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 Ending the opioid crisis: TCU's Fellowship Program trains nurse anesthetists to treat chronic pain from a holistic approach.

Fellowship Program Trains Nurse Anesthetists to Treat Chronic Pain

April 1, 2019

At TCU, nurse anesthetists with expertise in pain treatment are teaching colleagues to help patients with chronic pain reduce or transition away from opioids, or — better yet — to manage their pain without opioids in the first place.

(This story by Jenny Blair originally appeared in the Winter 2019 issue of TCU Magazine.)

In the small eastern Nebraska town of Albion, nurse anesthetist Steve Wooden practices as an independent pain specialist. Wooden has more than 35 years of experience in his profession, much of it spent traveling around the state’s rural areas to bring relief to patients with chronic pain.

Recently, many people who come to Wooden’s office are using prescription opioids for pain — and they are near-desperate to find another source of relief.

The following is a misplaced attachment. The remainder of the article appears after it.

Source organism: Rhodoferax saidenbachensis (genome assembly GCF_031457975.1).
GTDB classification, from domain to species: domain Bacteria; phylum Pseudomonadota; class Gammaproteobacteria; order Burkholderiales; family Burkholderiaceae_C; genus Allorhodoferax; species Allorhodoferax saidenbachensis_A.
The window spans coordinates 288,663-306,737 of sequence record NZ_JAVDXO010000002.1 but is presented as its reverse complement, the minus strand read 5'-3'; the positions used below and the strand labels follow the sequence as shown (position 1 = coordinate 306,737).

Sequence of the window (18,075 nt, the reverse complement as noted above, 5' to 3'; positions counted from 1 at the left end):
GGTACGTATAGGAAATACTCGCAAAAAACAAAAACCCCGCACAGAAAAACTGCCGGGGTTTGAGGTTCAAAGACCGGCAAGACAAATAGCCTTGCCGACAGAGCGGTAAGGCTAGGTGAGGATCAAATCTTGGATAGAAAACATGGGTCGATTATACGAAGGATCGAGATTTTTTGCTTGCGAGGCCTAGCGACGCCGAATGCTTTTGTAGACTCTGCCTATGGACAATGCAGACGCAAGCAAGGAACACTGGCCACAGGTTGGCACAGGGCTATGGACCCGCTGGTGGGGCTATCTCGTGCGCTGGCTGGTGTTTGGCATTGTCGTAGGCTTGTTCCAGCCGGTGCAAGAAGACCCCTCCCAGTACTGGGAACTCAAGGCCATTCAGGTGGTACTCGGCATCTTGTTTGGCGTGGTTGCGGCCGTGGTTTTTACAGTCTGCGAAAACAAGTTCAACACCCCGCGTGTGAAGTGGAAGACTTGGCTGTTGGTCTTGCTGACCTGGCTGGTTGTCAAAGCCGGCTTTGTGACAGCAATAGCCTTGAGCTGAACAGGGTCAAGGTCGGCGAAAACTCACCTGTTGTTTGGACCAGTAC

“Opioids have put them in a position where they have to battle with their primary care physician because they’re no longer effective,” Wooden said of his patients. “So instead of getting an additional prescription or modification, they may go out on the street and look for alternatives.”

At TCU, nurse anesthetists with expertise in pain treatment, including Wooden, are teaching colleagues to help patients with chronic pain reduce or transition away from opioids, or — better yet — to manage their pain without opioids in the first place.

The Advanced Pain Management Fellowship at the School of Nurse Anesthesia in the Harris College of Nursing & Health Sciences is one of two accredited chronic pain management fellowships in the U.S. for certified registered nurse anesthetists. The fellowship program requires hands-on clinical experiences during training.

Read more in TCU Magazine.